Online credit card applications have fallen for the first time in five quarters, in part because customers are receiving fewer mail offers that drive them to the Web, according to data from comScore, an Internet marketing research firm.
“We used to get a couple of offers a week, but I haven’t seen a credit card offer in over a year,” said Brett Barry, who owns a real estate agency outside Phoenix and described his credit record as strong. “What blows me away is these companies are in the business of extending credit, but they don’t want to do it for me.”
Mr. Barry said that, without any notice, American Express had reduced the credit limit on his business and personal credit card at least four times in the last year, which he said had lowered his credit score. The moves have also made it difficult for him to manage his payroll and budget, he said.
“Credit card issuers have realized their market is shrinking and that there is no room for extra credit cards, so they have to scale back,” said Lisa Hronek, a research analyst at Mintel. “People are completely maxed out with mortgages, home equity lines and credit card debt.”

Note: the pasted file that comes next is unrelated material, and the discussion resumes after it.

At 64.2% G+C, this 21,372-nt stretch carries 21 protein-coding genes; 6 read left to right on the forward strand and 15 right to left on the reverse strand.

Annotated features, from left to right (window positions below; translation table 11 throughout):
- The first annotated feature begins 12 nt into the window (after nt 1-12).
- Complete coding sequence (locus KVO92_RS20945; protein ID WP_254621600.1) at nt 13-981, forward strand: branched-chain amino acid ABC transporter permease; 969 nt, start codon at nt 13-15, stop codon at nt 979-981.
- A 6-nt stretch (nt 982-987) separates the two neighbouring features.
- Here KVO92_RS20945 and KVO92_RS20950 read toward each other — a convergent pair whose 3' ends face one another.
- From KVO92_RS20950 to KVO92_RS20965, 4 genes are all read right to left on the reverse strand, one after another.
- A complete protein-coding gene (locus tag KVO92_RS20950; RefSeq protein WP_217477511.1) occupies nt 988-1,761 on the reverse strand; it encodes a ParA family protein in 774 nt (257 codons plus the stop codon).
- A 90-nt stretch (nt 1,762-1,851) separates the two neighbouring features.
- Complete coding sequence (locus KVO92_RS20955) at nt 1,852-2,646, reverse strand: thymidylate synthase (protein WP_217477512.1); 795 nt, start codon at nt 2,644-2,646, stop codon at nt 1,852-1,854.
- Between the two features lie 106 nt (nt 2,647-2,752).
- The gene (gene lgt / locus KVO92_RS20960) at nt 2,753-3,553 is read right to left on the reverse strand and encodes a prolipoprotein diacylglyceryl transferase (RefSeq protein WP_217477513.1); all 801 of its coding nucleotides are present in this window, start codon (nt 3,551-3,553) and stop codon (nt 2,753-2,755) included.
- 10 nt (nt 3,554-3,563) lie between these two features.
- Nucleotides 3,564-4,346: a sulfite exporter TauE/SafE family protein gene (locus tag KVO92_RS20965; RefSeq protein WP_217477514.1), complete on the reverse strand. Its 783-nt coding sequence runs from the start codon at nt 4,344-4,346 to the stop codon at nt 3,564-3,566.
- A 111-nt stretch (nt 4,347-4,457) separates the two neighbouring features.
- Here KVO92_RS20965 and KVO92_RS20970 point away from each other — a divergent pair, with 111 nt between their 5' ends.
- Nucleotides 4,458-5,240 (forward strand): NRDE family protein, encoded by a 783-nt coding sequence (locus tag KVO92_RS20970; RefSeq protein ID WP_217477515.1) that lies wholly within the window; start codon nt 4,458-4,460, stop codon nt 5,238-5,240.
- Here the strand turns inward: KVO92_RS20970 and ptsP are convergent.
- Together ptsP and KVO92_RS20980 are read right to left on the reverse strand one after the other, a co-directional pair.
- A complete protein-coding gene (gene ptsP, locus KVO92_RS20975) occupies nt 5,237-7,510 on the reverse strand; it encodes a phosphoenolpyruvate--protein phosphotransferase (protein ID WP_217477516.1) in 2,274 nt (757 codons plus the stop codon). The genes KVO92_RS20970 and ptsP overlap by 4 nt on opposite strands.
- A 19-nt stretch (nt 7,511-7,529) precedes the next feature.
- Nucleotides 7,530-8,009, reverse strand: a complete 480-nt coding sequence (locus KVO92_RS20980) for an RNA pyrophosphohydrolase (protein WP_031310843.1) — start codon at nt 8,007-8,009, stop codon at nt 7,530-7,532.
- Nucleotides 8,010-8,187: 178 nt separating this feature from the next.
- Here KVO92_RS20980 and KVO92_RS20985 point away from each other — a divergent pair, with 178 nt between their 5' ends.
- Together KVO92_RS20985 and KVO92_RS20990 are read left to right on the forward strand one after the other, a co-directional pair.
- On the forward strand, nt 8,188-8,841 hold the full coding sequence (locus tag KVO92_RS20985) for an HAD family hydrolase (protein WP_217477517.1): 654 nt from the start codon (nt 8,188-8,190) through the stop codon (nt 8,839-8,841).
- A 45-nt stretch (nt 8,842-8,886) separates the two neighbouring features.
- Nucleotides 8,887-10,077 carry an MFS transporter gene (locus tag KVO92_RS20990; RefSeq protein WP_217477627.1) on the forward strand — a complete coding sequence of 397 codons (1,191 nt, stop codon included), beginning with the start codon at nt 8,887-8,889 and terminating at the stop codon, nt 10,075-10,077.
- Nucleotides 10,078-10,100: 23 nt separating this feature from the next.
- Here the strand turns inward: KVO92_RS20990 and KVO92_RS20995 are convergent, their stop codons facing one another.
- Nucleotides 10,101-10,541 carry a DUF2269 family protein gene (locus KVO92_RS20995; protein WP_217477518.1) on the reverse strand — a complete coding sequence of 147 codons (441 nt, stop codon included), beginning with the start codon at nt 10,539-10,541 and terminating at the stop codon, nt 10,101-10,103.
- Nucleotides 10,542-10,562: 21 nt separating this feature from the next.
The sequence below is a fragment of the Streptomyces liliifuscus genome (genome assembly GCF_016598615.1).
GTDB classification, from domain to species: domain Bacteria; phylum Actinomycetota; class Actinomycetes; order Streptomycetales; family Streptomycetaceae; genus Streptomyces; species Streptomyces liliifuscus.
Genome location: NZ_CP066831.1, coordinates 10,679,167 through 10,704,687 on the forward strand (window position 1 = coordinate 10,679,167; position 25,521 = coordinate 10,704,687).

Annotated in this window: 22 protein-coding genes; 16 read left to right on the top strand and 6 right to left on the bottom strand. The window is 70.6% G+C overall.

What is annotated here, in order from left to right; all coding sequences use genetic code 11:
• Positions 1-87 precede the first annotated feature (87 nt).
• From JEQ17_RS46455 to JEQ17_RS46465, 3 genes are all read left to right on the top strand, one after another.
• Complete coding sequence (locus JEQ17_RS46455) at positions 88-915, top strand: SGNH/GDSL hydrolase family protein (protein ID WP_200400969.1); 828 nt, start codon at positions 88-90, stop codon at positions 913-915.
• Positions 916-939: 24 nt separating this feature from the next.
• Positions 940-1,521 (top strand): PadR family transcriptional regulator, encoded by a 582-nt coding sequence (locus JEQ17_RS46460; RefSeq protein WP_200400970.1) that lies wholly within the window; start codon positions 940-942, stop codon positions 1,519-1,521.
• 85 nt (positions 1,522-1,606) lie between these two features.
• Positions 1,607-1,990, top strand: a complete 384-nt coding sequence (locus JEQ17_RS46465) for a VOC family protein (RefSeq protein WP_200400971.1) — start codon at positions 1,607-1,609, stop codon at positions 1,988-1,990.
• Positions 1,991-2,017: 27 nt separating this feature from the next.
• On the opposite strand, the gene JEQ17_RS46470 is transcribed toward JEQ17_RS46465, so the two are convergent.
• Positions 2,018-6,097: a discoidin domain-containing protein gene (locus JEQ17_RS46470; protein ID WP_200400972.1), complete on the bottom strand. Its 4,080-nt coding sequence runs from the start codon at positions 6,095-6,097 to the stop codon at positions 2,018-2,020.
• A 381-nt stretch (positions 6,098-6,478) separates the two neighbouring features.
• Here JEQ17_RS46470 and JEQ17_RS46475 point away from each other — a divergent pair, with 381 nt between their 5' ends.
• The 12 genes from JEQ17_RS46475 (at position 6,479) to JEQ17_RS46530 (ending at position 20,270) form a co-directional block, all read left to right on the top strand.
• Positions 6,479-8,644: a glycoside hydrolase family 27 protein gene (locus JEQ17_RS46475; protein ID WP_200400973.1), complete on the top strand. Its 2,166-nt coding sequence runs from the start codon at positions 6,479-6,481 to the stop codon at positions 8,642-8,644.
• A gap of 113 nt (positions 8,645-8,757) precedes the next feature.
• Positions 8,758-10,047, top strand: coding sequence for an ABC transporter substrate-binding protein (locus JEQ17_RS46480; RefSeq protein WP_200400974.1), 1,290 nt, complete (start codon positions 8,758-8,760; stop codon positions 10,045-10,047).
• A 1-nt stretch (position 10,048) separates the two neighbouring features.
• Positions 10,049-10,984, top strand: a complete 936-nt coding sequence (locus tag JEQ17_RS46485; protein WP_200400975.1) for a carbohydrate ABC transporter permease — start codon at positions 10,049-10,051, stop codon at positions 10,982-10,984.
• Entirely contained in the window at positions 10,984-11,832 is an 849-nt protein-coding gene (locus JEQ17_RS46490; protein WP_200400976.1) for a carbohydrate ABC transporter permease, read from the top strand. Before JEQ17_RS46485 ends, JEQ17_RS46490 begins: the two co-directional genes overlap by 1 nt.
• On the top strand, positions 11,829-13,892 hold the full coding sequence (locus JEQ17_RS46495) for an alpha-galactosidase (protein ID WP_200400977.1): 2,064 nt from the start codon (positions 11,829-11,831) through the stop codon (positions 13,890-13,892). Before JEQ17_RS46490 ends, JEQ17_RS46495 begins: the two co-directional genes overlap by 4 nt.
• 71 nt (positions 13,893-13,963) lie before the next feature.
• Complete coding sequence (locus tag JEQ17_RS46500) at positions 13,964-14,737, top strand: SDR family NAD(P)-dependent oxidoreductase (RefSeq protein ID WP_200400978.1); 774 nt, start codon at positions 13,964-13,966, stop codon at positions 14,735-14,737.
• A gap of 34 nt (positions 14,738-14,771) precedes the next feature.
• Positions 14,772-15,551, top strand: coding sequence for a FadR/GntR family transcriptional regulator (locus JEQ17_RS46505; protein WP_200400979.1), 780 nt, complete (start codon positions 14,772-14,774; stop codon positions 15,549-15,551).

At the same time, credit card profit margins have been narrowing, largely because lenders’ own financing costs remain elevated as investors spurn credit card bonds, just as they did mortgages. Another factor is that the interest rates banks charge even creditworthy borrowers have come down after the emergency actions taken by the Federal Reserve to ease the credit crisis.
Meanwhile, bank executives say consumers are starting to curb their spending, to an extent that may become clearer Wednesday when Visa reports its third-quarter results.
In previous downturns, banks could make up the missing profits by raising fees. This time, there may be less room to maneuver.
“The last time credit costs spiked, the late fees were much lower, so card issuers could turn to that and reprice more nimbly,” a Morgan Stanley analyst, Betsy Graseck, said. “There is just more scrutiny now, and coming after the subprime mortgage crisis, the world is more sensitive to the way lenders behave.”